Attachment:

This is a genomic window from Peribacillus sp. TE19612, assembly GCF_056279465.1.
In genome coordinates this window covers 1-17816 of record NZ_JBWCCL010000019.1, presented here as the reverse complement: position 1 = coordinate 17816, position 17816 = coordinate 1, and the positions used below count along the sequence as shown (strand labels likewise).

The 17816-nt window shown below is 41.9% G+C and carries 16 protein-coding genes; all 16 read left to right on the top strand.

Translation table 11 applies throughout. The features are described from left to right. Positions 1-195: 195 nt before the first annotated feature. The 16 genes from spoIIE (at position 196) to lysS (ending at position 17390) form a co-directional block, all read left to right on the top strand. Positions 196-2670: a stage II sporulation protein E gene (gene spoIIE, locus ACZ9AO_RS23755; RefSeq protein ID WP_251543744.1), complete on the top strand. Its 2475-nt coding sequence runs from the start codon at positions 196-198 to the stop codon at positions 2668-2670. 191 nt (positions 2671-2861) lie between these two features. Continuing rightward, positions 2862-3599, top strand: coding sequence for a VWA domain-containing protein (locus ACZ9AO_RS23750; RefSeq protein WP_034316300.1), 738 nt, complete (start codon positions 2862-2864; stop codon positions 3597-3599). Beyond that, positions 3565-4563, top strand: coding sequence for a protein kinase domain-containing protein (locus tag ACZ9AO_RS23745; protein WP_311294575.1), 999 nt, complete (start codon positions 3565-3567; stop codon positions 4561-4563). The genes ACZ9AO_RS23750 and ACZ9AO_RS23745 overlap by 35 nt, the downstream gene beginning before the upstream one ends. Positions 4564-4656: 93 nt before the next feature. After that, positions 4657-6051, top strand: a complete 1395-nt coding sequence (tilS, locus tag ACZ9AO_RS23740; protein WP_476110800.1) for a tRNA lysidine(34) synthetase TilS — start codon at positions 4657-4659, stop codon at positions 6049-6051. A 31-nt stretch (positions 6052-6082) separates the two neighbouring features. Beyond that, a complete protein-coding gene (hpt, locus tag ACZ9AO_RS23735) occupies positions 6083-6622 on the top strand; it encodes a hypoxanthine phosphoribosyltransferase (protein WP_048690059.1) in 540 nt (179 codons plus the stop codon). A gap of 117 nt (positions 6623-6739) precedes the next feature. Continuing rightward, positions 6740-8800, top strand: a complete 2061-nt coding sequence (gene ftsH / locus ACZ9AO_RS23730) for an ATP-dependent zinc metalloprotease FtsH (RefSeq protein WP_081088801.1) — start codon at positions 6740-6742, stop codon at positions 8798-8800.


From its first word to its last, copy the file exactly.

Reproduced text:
This is a genomic window from Peribacillus sp. TE19612, assembly GCF_056279465.1.
In genome coordinates this window covers 1-17816 of record NZ_JBWCCL010000019.1, presented here as the reverse complement: position 1 = coordinate 17816, position 17816 = coordinate 1, and the positions used below count along the sequence as shown (strand labels likewise).

The 17816-nt window shown below is 41.9% G+C and carries 16 protein-coding genes; all 16 read left to right on the top strand.

Translation table 11 applies throughout. The features are described from left to right. Positions 1-195: 195 nt before the first annotated feature. The 16 genes from spoIIE (at position 196) to lysS (ending at position 17390) form a co-directional block, all read left to right on the top strand. Positions 196-2670: a stage II sporulation protein E gene (gene spoIIE, locus ACZ9AO_RS23755; RefSeq protein ID WP_251543744.1), complete on the top strand. Its 2475-nt coding sequence runs from the start codon at positions 196-198 to the stop codon at positions 2668-2670. 191 nt (positions 2671-2861) lie between these two features. Continuing rightward, positions 2862-3599, top strand: coding sequence for a VWA domain-containing protein (locus ACZ9AO_RS23750; RefSeq protein WP_034316300.1), 738 nt, complete (start codon positions 2862-2864; stop codon positions 3597-3599). Beyond that, positions 3565-4563, top strand: coding sequence for a protein kinase domain-containing protein (locus tag ACZ9AO_RS23745; protein WP_311294575.1), 999 nt, complete (start codon positions 3565-3567; stop codon positions 4561-4563). The genes ACZ9AO_RS23750 and ACZ9AO_RS23745 overlap by 35 nt, the downstream gene beginning before the upstream one ends. Positions 4564-4656: 93 nt before the next feature. After that, positions 4657-6051, top strand: a complete 1395-nt coding sequence (tilS, locus tag ACZ9AO_RS23740; protein WP_476110800.1) for a tRNA lysidine(34) synthetase TilS — start codon at positions 4657-4659, stop codon at positions 6049-6051. A 31-nt stretch (positions 6052-6082) separates the two neighbouring features. Beyond that, a complete protein-coding gene (hpt, locus tag ACZ9AO_RS23735) occupies positions 6083-6622 on the top strand; it encodes a hypoxanthine phosphoribosyltransferase (protein WP_048690059.1) in 540 nt (179 codons plus the stop codon). A gap of 117 nt (positions 6623-6739) precedes the next feature. Continuing rightward, positions 6740-8800, top strand: a complete 2061-nt coding sequence (gene ftsH / locus ACZ9AO_RS23730) for an ATP-dependent zinc metalloprotease FtsH (RefSeq protein WP_081088801.1) — start codon at positions 6740-6742, stop codon at positions 8798-8800.